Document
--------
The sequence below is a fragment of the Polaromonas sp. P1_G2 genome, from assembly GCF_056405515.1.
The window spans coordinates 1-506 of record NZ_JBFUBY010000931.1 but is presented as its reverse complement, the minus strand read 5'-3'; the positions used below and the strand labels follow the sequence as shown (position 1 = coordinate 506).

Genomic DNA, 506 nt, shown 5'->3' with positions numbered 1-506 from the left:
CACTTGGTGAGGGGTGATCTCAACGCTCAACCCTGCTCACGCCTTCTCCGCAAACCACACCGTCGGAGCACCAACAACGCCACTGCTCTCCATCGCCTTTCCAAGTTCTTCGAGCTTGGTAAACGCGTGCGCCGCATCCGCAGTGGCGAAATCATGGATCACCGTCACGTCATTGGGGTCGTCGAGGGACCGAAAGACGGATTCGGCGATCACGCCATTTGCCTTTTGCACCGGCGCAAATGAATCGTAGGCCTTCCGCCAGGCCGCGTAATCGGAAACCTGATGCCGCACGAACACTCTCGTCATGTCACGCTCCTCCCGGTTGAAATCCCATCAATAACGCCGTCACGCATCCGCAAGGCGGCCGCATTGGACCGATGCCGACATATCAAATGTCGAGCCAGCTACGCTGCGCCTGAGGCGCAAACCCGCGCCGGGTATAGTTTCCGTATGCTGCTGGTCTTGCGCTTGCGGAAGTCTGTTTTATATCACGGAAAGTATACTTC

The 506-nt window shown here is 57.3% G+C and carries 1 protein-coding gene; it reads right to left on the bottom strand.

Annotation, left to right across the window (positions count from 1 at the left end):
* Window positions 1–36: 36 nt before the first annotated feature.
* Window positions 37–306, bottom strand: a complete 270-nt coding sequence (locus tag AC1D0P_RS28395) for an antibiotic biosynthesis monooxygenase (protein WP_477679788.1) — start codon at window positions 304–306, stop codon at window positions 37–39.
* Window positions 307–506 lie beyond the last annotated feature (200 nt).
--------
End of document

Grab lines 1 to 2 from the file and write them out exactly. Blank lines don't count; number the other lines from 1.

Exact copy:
The sequence below is a fragment of the Polaromonas sp. P1_G2 genome, from assembly GCF_056405515.1.
The window spans coordinates 1-506 of record NZ_JBFUBY010000931.1 but is presented as its reverse complement, the minus strand read 5'-3'; the positions used below and the strand labels follow the sequence as shown (position 1 = coordinate 506).